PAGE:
Resurrecting the phoenix: When an assay fails.

  title={Resurrecting the phoenix: When an assay fails.},
  author={Bharath Srinivasan and Vasudev Kantae and James Robinson},
  journal={Medicinal research reviews},
Understanding protein-small-molecule interactions is a critical component of rational drug-design. Structure-activity relationship (SAR)-guided medicinal chemistry is informed by the biological outcome, as assessed by biochemical activity or cellular effect, of chemical modifications on small molecules. The effectiveness of SAR is reliant on the sturdiness and durability of assay design and the quality of information garnered from assays. Lack of quality data at this step can lead to… 
2 Citations

A Novel High-Throughput FLIPR Tetra–Based Method for Capturing Highly Confluent Kinetic Data for Structure–Kinetic Relationship Guided Early Drug Discovery

The use of the fluorescent imaging plate reader (FLIPR), a charge-coupled device (CCD) camera technology, is described, as a potential high-throughput tool for generating biochemical kinetic data with smaller time intervals and demonstrated the collection of highly confluent time-course data for various kinase protein targets with reasonable throughput to enable SKR-guided medicinal chemistry.

Explicit Treatment of Non‐Michaelis‐Menten and Atypical Kinetics in Early Drug Discovery **

This review strives to present an overview of enzyme kinetic mechanisms that are atypical and, oftentimes, do not conform to the classical MM kinetics to enable effective screening and characterisation of small‐molecule inhibitors with desirable physiological outcomes.



Enzyme–Inhibitor Interactions and a Simple, Rapid Method for Determining Inhibition Modality

The pattern of changes in IC50 that accompany increasing substrate concentration are shown to be diagnostic of specific inhibition modalities and replots of IC50 as a function of the ratio [S]/KM are recommended as a simple and rapid means of assessing inhibition modality.

PAINS in the Assay: Chemical Mechanisms of Assay Interference and Promiscuous Enzymatic Inhibition Observed during a Sulfhydryl-Scavenging HTS

The chemical basis for assay interference and promiscuous enzymatic inhibition for several prominent chemotypes identified by this HTS, including some pan-assay interference compounds (PAINS) are characterized and identified.

Evaluation of enzyme inhibitors in drug discovery. A guide for medicinal chemists and pharmacologists.

  • R. Copeland
  • Biology, Chemistry
    Methods of biochemical analysis
  • 2005
This work has shown that knowing Inhibitor Modality is important for Structure-Based Lead Organization and Associating Cellular Effects with Target Enzyme Inhibition should Require a Certain Affinity for the target Enzyme.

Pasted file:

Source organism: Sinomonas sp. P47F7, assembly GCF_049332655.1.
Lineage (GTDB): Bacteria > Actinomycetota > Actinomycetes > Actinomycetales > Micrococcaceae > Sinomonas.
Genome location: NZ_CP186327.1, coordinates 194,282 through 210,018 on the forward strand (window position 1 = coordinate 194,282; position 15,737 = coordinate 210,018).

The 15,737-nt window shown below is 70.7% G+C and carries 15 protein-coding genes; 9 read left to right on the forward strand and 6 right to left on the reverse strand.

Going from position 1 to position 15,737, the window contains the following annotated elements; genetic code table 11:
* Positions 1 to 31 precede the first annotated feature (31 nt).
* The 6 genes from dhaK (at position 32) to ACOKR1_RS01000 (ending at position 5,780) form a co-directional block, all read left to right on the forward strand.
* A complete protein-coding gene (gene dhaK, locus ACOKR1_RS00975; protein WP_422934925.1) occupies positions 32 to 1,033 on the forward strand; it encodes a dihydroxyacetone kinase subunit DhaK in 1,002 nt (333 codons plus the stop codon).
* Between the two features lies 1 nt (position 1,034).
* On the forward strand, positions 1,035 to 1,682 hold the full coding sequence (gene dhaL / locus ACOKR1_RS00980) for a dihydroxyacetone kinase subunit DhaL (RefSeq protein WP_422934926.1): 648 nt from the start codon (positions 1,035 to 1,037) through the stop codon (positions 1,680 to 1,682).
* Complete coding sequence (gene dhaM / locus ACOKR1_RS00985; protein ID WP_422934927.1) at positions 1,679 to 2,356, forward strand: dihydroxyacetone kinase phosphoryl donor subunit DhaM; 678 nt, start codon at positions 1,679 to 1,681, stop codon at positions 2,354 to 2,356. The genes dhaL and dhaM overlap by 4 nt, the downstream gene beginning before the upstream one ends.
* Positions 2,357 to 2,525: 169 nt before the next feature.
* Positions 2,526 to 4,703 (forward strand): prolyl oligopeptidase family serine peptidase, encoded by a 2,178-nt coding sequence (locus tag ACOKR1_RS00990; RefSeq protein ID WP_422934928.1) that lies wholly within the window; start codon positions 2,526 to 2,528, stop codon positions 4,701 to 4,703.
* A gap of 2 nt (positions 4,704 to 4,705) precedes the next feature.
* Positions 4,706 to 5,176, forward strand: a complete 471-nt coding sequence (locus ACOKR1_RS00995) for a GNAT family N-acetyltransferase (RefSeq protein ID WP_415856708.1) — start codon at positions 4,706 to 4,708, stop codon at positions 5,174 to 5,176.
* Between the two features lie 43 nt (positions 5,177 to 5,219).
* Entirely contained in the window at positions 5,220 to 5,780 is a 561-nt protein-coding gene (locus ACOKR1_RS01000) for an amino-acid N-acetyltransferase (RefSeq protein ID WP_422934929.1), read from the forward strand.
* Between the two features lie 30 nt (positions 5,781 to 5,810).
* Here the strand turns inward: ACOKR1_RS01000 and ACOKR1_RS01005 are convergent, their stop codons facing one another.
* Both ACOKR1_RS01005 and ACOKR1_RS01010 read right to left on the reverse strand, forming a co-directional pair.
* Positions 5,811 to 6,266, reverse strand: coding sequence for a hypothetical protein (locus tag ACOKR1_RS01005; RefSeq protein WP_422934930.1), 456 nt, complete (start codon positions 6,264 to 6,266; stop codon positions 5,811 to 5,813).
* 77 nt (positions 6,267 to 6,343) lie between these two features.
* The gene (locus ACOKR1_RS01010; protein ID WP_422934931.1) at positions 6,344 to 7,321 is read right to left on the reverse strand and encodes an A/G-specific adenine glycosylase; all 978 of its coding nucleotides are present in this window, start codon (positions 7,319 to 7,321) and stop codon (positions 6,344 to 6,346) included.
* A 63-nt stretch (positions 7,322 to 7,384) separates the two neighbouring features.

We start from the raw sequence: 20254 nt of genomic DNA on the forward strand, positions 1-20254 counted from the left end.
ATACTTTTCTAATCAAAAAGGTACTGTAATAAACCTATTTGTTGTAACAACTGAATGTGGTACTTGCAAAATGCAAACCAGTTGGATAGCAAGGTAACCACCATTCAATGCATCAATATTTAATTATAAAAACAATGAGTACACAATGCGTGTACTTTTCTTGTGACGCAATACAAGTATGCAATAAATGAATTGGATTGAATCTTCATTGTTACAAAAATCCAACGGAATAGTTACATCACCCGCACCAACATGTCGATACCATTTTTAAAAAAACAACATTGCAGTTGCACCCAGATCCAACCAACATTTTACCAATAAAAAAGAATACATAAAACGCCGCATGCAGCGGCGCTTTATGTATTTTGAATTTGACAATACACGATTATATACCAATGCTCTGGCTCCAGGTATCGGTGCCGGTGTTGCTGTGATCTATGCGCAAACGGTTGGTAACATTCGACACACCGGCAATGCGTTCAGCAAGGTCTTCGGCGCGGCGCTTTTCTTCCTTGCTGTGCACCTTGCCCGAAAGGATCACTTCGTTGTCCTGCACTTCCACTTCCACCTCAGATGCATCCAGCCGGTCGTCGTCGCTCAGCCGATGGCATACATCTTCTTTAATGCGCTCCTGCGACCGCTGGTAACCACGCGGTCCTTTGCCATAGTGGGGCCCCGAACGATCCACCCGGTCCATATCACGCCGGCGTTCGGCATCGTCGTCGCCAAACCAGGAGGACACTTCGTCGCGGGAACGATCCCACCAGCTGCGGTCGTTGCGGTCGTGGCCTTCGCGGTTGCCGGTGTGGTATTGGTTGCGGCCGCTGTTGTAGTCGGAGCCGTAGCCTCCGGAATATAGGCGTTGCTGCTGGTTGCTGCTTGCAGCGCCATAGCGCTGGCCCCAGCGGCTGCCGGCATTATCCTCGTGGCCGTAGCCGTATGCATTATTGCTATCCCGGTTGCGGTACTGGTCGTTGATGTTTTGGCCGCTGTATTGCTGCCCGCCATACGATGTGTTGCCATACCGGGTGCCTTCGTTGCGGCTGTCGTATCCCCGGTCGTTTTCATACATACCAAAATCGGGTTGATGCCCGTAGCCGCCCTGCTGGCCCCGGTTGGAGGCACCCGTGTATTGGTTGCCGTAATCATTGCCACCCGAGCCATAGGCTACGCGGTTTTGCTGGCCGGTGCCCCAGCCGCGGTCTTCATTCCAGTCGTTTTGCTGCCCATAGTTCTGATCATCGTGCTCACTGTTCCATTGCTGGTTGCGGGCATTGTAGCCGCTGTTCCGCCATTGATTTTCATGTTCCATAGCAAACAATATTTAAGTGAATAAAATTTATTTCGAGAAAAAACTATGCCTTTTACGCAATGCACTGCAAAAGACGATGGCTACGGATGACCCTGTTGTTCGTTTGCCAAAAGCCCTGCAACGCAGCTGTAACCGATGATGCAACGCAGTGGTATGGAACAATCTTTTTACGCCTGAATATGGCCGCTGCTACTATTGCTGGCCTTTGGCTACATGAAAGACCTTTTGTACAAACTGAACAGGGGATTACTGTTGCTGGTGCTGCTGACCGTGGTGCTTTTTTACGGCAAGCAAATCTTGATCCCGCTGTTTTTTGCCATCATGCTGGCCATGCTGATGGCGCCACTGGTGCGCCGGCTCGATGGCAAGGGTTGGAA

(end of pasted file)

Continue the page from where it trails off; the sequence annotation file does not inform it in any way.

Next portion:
An Aggregation Advisor for Ligand Discovery.

This study investigates an approach that uses lipophilicity, affinity, and similarity to known aggregators to advise on the likelihood that a candidate compound is an aggregator, and finds that 85% of the ligands acting in the 0.1 to 10 μM range in the medicinal chemistry literature are at least 85% similar to a known aggregator with these physical properties and may aggregate at relevant concentrations.

Crystal structure of the human PRMT5:MEP50 complex

The crystal structure of human PRMT5 in complex with MEP50, bound to an S-adenosylmethionine analog and a peptide substrate derived from histone H4 is determined and the structure of the surprising hetero-octameric complex reveals the close interaction between the seven-bladed β-propeller MEP50 and the N-terminal domain ofPRMT5, and delineates the structural elements of substrate recognition.

Specificity of natural and artificial substrates for human Cdc25A.

Data indicate that a significant degree of the specificity of Cdc25 toward its Cdk substrate resides within the catalytic domain itself and yet is in a region(s) that is outside the phosphate binding site of the enzyme.

Insights into the slow‐onset tight‐binding inhibition of Escherichia coli dihydrofolate reductase: detailed mechanistic characterization of pyrrolo [3,2‐f] quinazoline‐1,3‐diamine and its derivatives as novel tight‐binding inhibitors

This work demonstrates that the mode of binding of the inhibitor to the enzyme–NADPH binary complex conforms to the slow‐onset, tight‐binding model and provides novel insights into the role of substitutions on inhibitors of E. coli DHFR.